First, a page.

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U.S. Court Of Appeals Orders New York Times’ James Risen To Testify

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James Risen, a journalist for The New York Times who won the Pulitzer Prize and author of the book entitled State of War: The Secret History of the CIA and the Bush Administration, is required to testify in court in connection with the identity of former CIA operations officer Jeffrey Alexander Sterling as the source for his book.

U.S. Court Of Appeals Orders New York Times' James Risen To Testify

According to Bloomberg, the United States Court of Appeals in Richmond, Virginia overturned the ruling of the a lower court judge who found that James Risen is protected by the First Amendment. The judges in the court of appeals voted 2-1.

James Risen fingered as only credible source of perpetrated offenses

Based on the majority opinion of the court, U.S. Circuit Judge William Traxler stated, “He is the only one who can identify Sterling as the perpetrator of the charged offenses, and he is the only one who can effectively address Sterling’s expected efforts to point the finger at others.”

James Risen fought subpoenas

In 2008, James Risen fought the subpoena compelling him to reveal the source of the information for a specific chapter in his book in an effort to keep his commitment of confidentiality.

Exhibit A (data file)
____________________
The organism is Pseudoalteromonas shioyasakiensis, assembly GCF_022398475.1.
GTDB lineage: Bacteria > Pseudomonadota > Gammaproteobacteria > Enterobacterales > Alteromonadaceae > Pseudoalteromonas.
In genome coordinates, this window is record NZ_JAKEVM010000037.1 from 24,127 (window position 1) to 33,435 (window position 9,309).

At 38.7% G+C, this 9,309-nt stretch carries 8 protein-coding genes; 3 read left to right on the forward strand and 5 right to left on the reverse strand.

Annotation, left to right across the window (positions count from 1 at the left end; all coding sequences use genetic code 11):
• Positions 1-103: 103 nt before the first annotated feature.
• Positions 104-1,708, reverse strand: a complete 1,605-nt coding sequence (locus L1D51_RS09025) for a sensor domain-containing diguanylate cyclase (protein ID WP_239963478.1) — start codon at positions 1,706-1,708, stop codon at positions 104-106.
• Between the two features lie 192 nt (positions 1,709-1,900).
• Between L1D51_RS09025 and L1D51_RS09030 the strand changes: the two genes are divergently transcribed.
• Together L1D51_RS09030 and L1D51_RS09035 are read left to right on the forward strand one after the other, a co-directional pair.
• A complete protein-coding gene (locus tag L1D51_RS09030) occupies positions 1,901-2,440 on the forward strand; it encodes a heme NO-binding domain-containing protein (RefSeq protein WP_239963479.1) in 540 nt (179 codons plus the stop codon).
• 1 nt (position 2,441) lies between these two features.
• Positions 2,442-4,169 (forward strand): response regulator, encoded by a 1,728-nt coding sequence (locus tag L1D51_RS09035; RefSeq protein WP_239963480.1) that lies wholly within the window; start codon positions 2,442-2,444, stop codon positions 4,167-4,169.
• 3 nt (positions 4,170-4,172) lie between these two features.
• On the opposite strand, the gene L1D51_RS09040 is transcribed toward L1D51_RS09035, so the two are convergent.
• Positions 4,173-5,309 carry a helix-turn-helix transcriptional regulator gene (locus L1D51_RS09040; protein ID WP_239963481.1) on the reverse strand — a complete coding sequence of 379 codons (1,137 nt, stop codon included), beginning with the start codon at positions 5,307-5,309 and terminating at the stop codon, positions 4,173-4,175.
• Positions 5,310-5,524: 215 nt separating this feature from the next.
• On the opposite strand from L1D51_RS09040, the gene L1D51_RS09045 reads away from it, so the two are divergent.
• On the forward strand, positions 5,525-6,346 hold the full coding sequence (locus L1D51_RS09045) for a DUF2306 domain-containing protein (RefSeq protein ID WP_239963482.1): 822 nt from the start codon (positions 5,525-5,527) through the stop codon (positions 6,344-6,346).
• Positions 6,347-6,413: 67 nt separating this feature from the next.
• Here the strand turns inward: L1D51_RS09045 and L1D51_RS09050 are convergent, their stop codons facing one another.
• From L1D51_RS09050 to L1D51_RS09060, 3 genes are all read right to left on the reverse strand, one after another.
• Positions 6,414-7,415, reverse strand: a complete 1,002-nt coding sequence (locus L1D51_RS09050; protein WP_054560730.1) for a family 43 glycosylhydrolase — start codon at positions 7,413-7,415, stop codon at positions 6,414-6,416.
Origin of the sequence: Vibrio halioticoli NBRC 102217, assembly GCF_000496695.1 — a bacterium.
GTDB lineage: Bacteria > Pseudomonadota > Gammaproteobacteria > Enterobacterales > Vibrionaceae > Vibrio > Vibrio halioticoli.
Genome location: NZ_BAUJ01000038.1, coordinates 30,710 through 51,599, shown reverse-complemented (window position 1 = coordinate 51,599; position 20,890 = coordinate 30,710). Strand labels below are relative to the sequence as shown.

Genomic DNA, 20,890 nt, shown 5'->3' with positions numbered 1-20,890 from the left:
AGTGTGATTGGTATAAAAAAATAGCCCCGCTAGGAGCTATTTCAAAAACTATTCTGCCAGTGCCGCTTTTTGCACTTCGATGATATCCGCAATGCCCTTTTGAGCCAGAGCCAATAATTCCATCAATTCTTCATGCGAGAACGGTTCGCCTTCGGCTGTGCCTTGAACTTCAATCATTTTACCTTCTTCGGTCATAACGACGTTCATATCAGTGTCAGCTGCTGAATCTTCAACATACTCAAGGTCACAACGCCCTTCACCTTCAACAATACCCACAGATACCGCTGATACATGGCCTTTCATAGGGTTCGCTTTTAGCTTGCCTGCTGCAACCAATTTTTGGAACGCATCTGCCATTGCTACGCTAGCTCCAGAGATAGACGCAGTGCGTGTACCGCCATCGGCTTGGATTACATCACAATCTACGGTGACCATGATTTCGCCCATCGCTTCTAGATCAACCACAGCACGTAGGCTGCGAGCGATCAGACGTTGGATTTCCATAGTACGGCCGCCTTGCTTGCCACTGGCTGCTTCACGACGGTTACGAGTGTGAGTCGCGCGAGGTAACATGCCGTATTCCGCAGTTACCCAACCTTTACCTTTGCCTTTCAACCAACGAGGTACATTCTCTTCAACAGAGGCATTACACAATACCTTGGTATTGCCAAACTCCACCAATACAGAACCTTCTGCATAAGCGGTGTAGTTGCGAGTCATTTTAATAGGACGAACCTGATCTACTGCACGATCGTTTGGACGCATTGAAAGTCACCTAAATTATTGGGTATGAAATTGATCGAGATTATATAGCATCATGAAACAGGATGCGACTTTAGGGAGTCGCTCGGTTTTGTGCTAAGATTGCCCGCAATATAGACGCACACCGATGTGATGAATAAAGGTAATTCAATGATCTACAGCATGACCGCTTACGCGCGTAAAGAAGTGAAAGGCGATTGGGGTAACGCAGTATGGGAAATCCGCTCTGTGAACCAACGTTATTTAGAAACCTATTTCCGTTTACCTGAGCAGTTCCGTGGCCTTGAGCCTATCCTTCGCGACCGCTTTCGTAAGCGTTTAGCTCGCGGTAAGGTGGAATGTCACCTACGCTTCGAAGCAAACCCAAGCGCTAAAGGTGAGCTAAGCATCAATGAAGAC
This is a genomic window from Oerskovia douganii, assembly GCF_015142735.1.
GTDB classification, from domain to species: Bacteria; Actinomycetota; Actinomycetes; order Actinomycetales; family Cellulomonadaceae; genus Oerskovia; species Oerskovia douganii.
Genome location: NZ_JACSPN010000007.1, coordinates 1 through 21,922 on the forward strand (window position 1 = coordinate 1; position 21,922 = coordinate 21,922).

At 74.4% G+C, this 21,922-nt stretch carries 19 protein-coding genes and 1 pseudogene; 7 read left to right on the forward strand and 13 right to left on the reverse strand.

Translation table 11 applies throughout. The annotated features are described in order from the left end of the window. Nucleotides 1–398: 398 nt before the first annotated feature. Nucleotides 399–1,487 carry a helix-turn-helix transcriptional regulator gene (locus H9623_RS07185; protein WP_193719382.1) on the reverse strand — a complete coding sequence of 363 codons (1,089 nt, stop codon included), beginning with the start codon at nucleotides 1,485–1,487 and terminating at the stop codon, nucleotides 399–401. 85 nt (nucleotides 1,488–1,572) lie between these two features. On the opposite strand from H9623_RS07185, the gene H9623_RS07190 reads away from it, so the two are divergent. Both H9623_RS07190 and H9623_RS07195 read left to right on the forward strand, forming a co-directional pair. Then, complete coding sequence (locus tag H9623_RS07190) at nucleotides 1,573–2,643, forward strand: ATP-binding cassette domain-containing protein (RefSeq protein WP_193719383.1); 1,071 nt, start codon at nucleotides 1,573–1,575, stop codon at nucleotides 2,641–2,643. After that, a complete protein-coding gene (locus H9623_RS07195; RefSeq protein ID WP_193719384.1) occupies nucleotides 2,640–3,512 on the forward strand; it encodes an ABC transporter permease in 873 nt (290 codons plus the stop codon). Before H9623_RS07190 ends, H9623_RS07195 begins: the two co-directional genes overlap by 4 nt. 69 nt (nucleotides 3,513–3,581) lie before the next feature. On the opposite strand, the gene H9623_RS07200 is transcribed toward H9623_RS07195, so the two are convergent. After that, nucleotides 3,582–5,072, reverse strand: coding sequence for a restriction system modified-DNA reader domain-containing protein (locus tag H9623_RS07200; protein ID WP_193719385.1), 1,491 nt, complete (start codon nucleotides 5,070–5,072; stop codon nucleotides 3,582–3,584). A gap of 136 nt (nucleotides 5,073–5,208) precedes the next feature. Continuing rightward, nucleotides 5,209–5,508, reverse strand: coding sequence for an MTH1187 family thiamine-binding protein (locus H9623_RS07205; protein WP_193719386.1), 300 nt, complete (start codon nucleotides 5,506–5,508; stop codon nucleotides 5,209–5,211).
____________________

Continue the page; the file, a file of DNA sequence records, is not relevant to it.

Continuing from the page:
The United States government filed a lawsuit against Sterling for violating the Espionage Act of 1917. He was accused of leaking information regarding a CIA covert operation called “Operation Merlin” to delay the nuclear weapons program of Iran by supplying flawed plans for nuclear weapons.

James Risen caught up in dramatic Espionage Act

James Risen’s connection with Jeffrey Alexander Sterling is in question.  Sterling was one of the seven Americans facing charges for violating the Espionage Act under the administration of President Barack Obama. The defendants are accused of leaking secret information to journalists. The law prohibits intelligence officials from revealing any national security information to anyone who is not authorized to receive such information.

President Woodrow Wilson signed the Espionage Act of 1917. The law was used against some of the most damaging double agents in the history of the United States. Some of the CIA agents convicted in violation of the law were Aldrich Ames who was found guilty spying for Russia, and Robert Hansen, a former FBI agent who was convicted for the same offense in 2001.

Bloomberg LP, parent company of Bloomberg News, was one of news organization filing court papers on behalf of James Risen.

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